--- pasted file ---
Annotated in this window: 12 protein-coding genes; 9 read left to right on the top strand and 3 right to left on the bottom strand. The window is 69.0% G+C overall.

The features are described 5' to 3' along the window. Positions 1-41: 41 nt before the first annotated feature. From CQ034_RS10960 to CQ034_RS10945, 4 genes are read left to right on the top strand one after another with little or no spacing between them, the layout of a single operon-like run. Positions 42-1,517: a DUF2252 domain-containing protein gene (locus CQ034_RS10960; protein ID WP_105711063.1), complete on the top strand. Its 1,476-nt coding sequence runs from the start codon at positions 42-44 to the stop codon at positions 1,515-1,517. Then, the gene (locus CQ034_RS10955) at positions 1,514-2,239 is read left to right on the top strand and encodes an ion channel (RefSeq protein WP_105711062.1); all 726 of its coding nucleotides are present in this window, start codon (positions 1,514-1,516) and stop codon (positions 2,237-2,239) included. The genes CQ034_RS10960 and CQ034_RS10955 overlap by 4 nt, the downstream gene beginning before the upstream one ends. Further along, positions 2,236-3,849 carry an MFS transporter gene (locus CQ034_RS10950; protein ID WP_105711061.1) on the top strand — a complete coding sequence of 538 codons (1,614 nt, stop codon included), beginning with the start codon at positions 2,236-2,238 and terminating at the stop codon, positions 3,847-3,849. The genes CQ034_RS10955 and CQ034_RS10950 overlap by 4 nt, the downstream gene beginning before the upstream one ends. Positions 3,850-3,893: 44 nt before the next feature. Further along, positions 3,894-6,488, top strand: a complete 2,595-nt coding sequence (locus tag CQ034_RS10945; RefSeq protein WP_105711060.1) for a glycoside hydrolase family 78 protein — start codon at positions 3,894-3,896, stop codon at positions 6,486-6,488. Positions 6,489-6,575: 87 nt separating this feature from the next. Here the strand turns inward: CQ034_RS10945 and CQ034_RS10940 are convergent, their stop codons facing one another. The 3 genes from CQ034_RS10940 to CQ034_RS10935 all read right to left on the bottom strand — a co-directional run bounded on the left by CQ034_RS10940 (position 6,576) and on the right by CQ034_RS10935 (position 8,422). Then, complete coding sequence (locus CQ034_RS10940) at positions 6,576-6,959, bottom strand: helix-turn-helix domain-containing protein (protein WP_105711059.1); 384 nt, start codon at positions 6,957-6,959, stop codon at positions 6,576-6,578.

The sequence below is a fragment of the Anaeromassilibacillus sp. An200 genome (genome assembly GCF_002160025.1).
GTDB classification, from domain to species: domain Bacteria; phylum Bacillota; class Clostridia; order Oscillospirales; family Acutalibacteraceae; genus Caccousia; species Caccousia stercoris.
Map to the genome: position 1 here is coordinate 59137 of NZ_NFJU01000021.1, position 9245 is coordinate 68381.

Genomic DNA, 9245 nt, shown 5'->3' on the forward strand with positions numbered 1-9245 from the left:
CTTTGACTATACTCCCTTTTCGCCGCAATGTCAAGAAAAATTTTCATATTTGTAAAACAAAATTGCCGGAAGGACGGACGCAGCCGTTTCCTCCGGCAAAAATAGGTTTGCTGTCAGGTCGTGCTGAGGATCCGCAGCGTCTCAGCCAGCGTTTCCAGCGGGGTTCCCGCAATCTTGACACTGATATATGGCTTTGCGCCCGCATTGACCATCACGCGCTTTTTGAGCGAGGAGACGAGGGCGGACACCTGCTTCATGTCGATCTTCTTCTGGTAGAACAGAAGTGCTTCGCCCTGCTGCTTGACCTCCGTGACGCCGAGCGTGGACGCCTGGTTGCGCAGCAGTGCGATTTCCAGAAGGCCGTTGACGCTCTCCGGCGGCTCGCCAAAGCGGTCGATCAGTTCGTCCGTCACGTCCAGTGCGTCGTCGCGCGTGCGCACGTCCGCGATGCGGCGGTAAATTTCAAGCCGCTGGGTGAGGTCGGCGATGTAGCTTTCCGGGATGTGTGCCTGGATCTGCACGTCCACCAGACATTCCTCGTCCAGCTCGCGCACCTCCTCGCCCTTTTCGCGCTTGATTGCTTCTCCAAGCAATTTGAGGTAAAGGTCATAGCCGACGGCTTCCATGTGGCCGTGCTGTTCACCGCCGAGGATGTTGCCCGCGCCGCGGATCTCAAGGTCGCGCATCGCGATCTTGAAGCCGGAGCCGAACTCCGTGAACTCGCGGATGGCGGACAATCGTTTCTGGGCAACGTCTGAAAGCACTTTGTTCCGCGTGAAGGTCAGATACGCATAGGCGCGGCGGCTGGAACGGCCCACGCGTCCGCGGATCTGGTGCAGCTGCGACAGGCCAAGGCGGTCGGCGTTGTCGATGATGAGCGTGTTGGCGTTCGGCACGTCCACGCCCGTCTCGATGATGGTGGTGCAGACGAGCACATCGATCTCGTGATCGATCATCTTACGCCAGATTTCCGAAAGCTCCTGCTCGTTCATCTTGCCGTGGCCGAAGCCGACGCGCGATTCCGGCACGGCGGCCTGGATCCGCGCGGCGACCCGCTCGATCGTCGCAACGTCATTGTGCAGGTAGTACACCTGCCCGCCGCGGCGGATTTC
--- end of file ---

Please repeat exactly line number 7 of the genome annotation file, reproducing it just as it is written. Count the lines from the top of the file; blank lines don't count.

CTTTGACTATACTCCCTTTTCGCCGCAATGTCAAGAAAAATTTTCATATTTGTAAAACAAAATTGCCGGAAGGACGGACGCAGCCGTTTCCTCCGGCAAAAATAGGTTTGCTGTCAGGTCGTGCTGAGGATCCGCAGCGTCTCAGCCAGCGTTTCCAGCGGGGTTCCCGCAATCTTGACACTGATATATGGCTTTGCGCCCGCATTGACCATCACGCGCTTTTTGAGCGAGGAGACGAGGGCGGACACCTGCTTCATGTCGATCTTCTTCTGGTAGAACAGAAGTGCTTCGCCCTGCTGCTTGACCTCCGTGACGCCGAGCGTGGACGCCTGGTTGCGCAGCAGTGCGATTTCCAGAAGGCCGTTGACGCTCTCCGGCGGCTCGCCAAAGCGGTCGATCAGTTCGTCCGTCACGTCCAGTGCGTCGTCGCGCGTGCGCACGTCCGCGATGCGGCGGTAAATTTCAAGCCGCTGGGTGAGGTCGGCGATGTAGCTTTCCGGGATGTGTGCCTGGATCTGCACGTCCACCAGACATTCCTCGTCCAGCTCGCGCACCTCCTCGCCCTTTTCGCGCTTGATTGCTTCTCCAAGCAATTTGAGGTAAAGGTCATAGCCGACGGCTTCCATGTGGCCGTGCTGTTCACCGCCGAGGATGTTGCCCGCGCCGCGGATCTCAAGGTCGCGCATCGCGATCTTGAAGCCGGAGCCGAACTCCGTGAACTCGCGGATGGCGGACAATCGTTTCTGGGCAACGTCTGAAAGCACTTTGTTCCGCGTGAAGGTCAGATACGCATAGGCGCGGCGGCTGGAACGGCCCACGCGTCCGCGGATCTGGTGCAGCTGCGACAGGCCAAGGCGGTCGGCGTTGTCGATGATGAGCGTGTTGGCGTTCGGCACGTCCACGCCCGTCTCGATGATGGTGGTGCAGACGAGCACATCGATCTCGTGATCGATCATCTTACGCCAGATTTCCGAAAGCTCCTGCTCGTTCATCTTGCCGTGGCCGAAGCCGACGCGCGATTCCGGCACGGCGGCCTGGATCCGCGCGGCGACCCGCTCGATCGTCGCAACGTCATTGTGCAGGTAGTACACCTGCCCGCCGCGGCGGATTTC